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  • The opinions, commentary and characterizations provided to this online forum by the authors and moderators are provided for encouraging discussion, thought and debate on important post grant issues. These postings are in no way representative of the opinions of Oblon Spivak et al., or its clients.

Joint Defense Agreements & Inter Partes Reexamination (II)

Posted On: Apr. 19, 2010   By: Scott A. McKeown

cooperationAs pointed out in our earlier post on the issue, Joint Defense Agreements alone, do not result in  privity for inter partes patent reexamination purposes; at least according to the USPTO. 

Absent evidence of control and contribution with respect to an inter partes reexamination request, the USPTO has taken the position that cooperation for litigation purposes via JDA does not equate to privity for reexamination purposes pursuant to 37 C.F.R. §1.915(b)(7-8). Yet, in arriving at such a determination, the USPTO cautions that this conclusion is largely based on their administrative mandate, which does not provide for investigative resources and discovery power in this regard. As such, perhaps of greater concern to co-defendants is whether or not a court would find privity once a an inter partes reexamination concludes and estoppel attaches to the Requester.

Of course, due to the longevity of inter partes reexamination proceedings to date, the privity issue has yet to play out in a district court. Still, should a plaintiff recover a valid claim from an inter partes reexamination co-defendants will almost certainly be subject to a privity attacks in an attempt to enforce the estoppel provision of 35 USC § 315(c).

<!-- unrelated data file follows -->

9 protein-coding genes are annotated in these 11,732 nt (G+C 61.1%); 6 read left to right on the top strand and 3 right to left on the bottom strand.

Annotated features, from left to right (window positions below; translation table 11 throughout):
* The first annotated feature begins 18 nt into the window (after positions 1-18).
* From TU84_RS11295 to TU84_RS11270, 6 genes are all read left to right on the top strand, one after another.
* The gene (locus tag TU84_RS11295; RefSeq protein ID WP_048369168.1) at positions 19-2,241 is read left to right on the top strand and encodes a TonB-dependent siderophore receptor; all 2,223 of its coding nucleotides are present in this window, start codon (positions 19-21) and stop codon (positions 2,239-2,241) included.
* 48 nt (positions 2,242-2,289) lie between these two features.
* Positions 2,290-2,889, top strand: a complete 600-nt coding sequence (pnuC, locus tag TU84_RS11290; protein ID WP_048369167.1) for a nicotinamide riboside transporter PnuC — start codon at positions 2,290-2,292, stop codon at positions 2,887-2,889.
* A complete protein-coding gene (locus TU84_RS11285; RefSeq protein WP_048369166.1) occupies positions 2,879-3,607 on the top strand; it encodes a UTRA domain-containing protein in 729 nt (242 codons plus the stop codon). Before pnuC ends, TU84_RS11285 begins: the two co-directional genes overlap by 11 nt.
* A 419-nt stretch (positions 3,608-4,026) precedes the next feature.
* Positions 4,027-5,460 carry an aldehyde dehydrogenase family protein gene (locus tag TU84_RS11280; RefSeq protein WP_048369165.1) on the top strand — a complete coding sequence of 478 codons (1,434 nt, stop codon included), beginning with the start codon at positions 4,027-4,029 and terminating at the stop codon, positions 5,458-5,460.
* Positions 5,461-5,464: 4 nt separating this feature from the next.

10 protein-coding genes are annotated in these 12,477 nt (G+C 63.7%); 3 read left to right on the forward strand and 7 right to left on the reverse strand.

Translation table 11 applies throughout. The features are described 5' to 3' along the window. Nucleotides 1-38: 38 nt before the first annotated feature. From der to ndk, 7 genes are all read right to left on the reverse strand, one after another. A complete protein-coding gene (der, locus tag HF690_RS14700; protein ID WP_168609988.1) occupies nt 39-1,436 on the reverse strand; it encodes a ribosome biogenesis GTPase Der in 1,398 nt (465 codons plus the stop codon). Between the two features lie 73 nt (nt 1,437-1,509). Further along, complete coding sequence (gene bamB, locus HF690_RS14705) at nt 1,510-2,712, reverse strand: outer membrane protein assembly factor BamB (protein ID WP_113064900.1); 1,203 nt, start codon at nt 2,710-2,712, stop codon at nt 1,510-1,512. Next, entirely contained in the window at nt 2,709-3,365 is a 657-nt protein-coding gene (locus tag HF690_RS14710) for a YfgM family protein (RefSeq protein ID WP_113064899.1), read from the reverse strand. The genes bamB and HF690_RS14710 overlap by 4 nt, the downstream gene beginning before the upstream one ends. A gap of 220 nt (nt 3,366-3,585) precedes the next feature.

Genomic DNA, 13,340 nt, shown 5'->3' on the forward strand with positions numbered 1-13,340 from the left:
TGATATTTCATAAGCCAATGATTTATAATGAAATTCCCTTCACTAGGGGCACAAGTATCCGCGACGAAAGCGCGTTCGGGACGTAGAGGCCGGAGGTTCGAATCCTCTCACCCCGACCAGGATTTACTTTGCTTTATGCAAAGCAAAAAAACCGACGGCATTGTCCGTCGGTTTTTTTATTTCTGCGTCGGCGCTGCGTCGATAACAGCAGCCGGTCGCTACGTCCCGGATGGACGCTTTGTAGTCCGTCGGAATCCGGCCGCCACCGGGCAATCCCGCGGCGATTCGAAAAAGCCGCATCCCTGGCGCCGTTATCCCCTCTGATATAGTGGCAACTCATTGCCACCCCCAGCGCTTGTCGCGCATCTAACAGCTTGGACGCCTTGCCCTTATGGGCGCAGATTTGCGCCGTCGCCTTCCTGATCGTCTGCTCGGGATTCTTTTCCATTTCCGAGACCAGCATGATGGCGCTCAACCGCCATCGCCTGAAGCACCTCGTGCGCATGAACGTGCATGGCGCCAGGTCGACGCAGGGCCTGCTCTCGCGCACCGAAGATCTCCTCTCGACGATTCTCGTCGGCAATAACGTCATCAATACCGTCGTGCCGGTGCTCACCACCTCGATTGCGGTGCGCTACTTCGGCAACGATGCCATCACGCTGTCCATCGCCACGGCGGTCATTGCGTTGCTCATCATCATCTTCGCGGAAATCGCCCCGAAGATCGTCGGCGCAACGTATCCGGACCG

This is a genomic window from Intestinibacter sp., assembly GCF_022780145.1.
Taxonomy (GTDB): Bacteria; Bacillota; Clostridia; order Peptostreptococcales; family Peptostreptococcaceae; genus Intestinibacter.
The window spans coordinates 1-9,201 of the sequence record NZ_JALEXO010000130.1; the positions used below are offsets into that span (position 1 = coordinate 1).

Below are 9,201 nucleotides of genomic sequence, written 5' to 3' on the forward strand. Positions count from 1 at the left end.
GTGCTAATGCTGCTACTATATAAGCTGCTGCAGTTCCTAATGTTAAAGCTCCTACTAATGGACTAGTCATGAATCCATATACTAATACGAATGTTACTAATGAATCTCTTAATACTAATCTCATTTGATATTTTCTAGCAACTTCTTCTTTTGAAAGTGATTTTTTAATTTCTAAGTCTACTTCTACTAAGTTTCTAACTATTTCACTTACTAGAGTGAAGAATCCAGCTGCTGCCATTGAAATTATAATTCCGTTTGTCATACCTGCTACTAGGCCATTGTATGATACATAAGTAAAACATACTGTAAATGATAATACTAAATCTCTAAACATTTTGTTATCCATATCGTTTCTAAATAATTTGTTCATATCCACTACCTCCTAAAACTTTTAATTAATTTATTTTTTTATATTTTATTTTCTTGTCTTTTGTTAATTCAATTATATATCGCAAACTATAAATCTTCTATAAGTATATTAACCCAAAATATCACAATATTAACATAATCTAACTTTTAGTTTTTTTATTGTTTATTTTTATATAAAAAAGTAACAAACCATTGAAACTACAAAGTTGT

For example, consider the case of a single defendant of a JDA that requests an inter partes reexamination, then settles with the Patent Holder early in the reexamination process. The Requester, as a term of the settlement, agrees not to participate any further in the inter partes reexamination process. In such a case, the Patent Holder may have an easier time recovering their patent from inter partes reexamination due to the lack of active opposition. Once a litigated claim of the patent is recovered, the Patent Holder may seek to enforce the estoppel provision of 35 USC § 315(c) against the remaining defendants. Such would effectively remove the reexamination art and any art that “could have been raised” in the reexamination from the district court proceedings.

Here, the court is likely to look much closer at the privity situation than the USPTO. Likewise, as the settling Requester is certainly a competitor of the remaining defendants, there may be motivation on behalf of the Requester to cooperate with the plaintiff in their fact finding.    

In such situations, co-defendants that have joined in motions with the settling Requester to stay the litigation, have submitted invalidity pleadings that look very similar to claim charts of the request for reexamination, and that have coordinated and discussed reexamination issues with the settling Requester may find themselves on the wrong side of a district court privity determination.

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